The rich, important, and famous can and do commit this crime. Naturally, their children do, too. So, there is a strong resistance to having the crime actually enforced with uniformity. When you throw in the fact that public officials, particularly those with some influence in the creation and enforcement of laws, also are more likely to violate this law than others, it is not surprising to see that there is a resistance to changing the law to make it easier to catch and prosecute those who violate it.

This attitude only changes for those rich, famous, important or elected officials who somehow experience in a close and personal way the horror of death or serious injury associated with a DWI accident. Then, the danger is driven to a personal level and it suddenly matters more.

Prosecutors experience that horror on a regular basis by visiting with families who have lost children or victims with lasting injuries that leave them limbless or struggling to return to a normal life. We have a duty to communicate that horror to the Legislature.
 
Posts: 7860 | Location: Georgetown, Texas | Registered: January 25, 2001Reply With QuoteReport This Post
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quote:
Originally posted by JB:
Smoking comes close, but smoking tobacco per se is not a crime.


... yet.
 
Posts: 2413 | Location: TDCAA | Registered: March 08, 2002Reply With QuoteReport This Post
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One reason why people might label DWI as a 'mistake' is that it is hard for a person to know whether or not they are legally intoxicated or at the point where their driving is impaired.

That is why I personally do not drink at all when I know that I am driving. And maybe someday there will be a portable breath-a-lizer in a car that has to be used before it starts.

But until then people have to rely upon their own guess-timates to know whether or not they are too drunk to drive.
 
Posts: 79 | Location: Texas | Registered: May 22, 2008Reply With QuoteReport This Post
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The felony drunks that we prosecute generally have intoxication levels 2 and 3 times the legal limit. No reasonable person would have to guess at that level that he or she was intoxicated.
 
Posts: 7860 | Location: Georgetown, Texas | Registered: January 25, 2001Reply With QuoteReport This Post
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R-Smith,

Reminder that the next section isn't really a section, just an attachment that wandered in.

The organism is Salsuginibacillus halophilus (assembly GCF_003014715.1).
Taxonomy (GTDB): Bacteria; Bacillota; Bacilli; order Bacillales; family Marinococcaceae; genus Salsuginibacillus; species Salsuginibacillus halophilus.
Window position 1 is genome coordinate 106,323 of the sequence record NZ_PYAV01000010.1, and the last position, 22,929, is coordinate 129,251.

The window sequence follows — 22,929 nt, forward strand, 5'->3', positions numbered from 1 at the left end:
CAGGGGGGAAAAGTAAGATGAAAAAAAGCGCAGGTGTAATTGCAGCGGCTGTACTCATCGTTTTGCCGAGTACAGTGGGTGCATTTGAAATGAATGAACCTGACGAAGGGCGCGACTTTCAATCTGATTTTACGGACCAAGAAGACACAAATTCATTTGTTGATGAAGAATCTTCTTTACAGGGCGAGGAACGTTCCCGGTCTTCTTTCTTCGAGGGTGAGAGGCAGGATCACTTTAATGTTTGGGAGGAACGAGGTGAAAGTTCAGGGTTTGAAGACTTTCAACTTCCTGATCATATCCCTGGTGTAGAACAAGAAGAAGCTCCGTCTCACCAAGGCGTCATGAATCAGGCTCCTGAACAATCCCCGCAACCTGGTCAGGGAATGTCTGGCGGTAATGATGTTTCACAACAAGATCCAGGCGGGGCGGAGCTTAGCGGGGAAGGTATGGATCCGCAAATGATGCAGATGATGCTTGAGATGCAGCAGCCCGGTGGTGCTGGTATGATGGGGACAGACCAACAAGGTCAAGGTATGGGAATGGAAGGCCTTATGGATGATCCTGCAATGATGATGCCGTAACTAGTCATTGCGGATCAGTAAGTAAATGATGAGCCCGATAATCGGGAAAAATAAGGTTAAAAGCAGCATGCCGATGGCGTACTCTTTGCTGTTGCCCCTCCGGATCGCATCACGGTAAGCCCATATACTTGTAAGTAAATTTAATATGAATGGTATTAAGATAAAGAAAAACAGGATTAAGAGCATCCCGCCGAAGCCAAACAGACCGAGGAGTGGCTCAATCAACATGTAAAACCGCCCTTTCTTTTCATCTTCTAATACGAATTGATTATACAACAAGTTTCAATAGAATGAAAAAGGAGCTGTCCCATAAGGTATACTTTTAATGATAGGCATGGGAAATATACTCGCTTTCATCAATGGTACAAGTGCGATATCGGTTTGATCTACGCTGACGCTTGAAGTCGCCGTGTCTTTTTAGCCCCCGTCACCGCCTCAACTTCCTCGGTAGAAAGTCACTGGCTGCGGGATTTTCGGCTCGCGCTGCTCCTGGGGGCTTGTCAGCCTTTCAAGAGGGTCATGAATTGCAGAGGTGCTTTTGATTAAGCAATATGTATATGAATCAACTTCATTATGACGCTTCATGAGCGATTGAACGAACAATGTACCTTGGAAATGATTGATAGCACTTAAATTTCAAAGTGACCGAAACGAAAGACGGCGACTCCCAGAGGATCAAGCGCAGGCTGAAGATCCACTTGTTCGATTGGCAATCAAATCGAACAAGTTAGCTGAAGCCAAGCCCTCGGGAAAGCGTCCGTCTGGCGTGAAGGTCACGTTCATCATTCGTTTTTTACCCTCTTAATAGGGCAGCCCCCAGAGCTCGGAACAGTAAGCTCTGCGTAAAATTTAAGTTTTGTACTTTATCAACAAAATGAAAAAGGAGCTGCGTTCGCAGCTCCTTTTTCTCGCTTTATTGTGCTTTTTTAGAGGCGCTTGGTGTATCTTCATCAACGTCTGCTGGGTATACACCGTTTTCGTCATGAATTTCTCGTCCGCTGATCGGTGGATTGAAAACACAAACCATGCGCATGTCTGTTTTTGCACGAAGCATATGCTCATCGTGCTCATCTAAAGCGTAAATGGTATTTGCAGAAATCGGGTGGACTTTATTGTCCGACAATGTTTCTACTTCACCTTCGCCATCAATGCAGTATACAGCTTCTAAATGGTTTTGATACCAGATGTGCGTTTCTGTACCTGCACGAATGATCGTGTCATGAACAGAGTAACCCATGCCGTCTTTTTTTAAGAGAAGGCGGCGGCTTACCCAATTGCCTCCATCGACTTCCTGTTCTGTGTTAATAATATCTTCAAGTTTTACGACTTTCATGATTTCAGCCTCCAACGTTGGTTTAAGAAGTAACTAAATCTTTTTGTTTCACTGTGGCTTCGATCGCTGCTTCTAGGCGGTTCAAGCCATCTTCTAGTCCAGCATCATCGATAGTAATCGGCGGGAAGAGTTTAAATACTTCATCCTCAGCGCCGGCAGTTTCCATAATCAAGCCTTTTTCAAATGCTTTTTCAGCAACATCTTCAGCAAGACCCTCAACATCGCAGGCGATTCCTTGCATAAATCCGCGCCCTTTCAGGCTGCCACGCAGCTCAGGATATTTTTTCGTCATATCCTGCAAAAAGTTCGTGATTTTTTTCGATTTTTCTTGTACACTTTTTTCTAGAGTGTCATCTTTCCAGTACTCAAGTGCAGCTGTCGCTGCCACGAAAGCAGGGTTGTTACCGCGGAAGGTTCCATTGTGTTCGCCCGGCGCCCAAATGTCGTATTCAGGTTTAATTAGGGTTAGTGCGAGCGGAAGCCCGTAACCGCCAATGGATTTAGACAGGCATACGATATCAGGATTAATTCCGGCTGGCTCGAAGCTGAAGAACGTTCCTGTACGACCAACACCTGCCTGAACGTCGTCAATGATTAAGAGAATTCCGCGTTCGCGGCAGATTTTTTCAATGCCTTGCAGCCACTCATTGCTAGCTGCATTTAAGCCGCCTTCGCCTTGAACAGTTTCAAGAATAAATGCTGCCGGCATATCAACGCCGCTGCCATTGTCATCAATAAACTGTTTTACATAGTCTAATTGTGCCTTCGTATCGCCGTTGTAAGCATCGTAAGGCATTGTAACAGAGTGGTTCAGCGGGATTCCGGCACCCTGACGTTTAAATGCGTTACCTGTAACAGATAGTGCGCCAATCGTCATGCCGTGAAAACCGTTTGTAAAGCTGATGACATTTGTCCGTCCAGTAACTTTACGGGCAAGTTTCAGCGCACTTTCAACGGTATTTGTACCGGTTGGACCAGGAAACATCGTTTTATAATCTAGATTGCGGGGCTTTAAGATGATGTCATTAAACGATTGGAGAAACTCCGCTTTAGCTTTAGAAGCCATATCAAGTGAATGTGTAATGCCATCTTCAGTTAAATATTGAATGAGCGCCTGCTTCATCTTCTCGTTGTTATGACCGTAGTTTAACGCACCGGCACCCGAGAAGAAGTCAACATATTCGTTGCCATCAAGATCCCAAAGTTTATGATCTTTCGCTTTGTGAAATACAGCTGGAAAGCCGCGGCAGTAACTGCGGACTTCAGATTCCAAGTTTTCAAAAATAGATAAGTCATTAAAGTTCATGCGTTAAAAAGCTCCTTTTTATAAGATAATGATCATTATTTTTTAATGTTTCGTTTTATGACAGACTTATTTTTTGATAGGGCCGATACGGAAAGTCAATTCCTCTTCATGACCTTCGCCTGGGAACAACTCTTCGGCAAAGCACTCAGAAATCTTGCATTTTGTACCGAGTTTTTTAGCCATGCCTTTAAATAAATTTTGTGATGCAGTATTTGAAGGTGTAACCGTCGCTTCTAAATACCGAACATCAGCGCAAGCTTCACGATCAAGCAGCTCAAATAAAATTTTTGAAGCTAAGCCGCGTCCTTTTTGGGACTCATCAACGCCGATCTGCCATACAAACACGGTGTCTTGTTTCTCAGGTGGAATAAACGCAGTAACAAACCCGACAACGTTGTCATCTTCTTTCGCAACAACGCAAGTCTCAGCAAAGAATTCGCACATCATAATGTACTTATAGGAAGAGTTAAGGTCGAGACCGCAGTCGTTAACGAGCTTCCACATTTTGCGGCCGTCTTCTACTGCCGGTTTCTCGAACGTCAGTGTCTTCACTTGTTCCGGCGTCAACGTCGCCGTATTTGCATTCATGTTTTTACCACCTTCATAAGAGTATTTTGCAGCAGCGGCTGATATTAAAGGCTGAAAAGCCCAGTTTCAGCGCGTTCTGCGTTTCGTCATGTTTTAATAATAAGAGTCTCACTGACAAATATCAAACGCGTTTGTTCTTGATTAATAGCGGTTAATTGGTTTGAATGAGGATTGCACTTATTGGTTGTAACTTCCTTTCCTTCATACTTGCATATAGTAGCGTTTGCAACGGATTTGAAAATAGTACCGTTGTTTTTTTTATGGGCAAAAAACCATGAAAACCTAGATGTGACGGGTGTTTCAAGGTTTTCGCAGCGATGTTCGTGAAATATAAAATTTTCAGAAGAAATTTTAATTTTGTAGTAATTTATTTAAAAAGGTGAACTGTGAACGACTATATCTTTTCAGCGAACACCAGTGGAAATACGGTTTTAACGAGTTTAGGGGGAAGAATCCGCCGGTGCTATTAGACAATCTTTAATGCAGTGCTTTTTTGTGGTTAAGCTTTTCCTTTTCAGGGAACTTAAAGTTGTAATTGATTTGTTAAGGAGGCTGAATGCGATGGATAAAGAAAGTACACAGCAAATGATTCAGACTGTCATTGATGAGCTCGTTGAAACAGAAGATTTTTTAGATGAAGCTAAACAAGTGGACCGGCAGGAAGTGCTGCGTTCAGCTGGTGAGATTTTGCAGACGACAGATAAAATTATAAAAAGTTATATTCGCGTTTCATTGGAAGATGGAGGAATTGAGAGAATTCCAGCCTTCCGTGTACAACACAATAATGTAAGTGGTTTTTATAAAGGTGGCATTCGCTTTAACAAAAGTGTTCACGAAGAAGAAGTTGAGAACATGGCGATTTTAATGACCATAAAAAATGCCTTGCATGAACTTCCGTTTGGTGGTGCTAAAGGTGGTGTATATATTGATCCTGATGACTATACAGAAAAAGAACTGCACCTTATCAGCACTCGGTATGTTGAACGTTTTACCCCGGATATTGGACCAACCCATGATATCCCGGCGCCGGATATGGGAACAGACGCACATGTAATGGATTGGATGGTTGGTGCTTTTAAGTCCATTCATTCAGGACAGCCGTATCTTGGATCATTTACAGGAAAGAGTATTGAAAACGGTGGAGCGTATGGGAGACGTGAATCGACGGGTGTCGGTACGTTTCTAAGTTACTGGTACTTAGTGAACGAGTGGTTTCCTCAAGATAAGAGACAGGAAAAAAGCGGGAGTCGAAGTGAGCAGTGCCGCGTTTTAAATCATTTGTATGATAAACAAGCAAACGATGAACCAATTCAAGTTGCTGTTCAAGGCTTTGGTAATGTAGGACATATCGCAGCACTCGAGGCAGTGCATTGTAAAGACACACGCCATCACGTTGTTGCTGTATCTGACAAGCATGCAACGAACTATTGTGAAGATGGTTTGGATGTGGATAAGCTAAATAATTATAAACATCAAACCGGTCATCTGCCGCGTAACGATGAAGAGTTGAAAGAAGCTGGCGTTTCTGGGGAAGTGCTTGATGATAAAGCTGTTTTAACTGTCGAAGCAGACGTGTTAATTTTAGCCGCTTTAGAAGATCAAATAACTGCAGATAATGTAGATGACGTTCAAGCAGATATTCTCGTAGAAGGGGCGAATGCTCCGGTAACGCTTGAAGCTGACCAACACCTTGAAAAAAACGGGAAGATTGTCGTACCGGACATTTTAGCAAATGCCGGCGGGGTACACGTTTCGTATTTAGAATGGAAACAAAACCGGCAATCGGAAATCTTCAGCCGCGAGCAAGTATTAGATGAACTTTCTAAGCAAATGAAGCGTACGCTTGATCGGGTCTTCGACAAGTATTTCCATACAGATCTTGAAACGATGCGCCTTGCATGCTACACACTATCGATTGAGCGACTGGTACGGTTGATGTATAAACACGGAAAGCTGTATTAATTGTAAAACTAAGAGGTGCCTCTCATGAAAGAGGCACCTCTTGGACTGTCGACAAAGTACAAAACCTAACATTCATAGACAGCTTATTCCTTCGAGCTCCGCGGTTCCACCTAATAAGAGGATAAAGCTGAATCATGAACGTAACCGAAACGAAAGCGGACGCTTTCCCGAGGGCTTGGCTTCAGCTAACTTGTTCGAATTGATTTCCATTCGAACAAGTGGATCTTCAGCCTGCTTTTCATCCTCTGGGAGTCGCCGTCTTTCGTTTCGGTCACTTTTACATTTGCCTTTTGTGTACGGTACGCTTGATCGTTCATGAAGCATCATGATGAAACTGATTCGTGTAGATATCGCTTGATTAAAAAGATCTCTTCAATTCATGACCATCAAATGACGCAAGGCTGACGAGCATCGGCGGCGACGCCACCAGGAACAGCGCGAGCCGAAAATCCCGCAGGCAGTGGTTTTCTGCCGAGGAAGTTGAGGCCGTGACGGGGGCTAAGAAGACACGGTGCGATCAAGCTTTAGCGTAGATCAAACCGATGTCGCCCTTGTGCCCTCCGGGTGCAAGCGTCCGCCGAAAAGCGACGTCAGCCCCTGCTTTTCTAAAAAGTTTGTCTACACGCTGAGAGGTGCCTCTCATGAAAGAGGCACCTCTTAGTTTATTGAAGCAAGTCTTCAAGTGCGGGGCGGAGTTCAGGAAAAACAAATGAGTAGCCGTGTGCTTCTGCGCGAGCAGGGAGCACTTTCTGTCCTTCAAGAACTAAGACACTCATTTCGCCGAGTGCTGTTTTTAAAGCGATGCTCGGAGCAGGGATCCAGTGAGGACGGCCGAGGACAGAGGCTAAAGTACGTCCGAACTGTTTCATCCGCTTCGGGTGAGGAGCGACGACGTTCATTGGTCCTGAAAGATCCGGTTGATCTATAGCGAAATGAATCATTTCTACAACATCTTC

You say the word mistake is used because it is hard for a person to know when to drive. This doesn't seem the right way to think about it.

If you head to your multi-ton vehicle capable of traveling at significant speeds and inflicting vast injury, damage, and death unless operated correctly, then you should think about your faculties.

If you are not sure, if you are doubtful, if you even suspect that you may be impaired--Don't Drive.

After years of public education, news stories about tragedy, discussions in schools, and other efforts of motivated groups to discuss this problem, its awfully hard for someone to claim they didn't know driving when they are unsure of their abilities after drinking was dangerous.

I wouldn't wield any other deadly weapon without a great deal of caution and thought and never without all my faculties. Why would I treat a car differently?
 
Posts: 79 | Location: Williamson County | Registered: August 24, 2004Reply With QuoteReport This Post
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I'm not a really big fan of the idea that every county has to do it the same, either. Different counties have different goals and problems, where those juries and elected officials focus, and forcing every county of every size across the state to take on more drug cases because the Houston felony docket is full of them is definitely not the best plan.

Having recently worked as a misdemeanor prosecutor only, I would have really popped someone with a dangerous controlled substance and been less likely to give probation--I didn't see many of those in my former small county and would have felt that my community would have been opposed to going easy on that level of drugs coming into the county. I can guarantee my juries would not have been sympathetic whatsoever had these cases gone to trial and would have given jail time as well. So it would just add costs to the county system, as mentioned above!

SAFPF won't take misdemeanor probationers, so the options for in-patient treatment are even less in the misdemeanor world.
 
Posts: 519 | Location: Del Rio, Texas | Registered: April 17, 2006Reply With QuoteReport This Post
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By Alan Trubow | Wednesday, January 21, 2009, 09:53 AM

In his first public comments since his arrest on a drunken-driving charge, Texas baseball coach Augie Garrido admitted this morning that he had "made a mistake."

From the Austin American Spaceman:
 
Posts: 689 | Registered: March 01, 2004Reply With QuoteReport This Post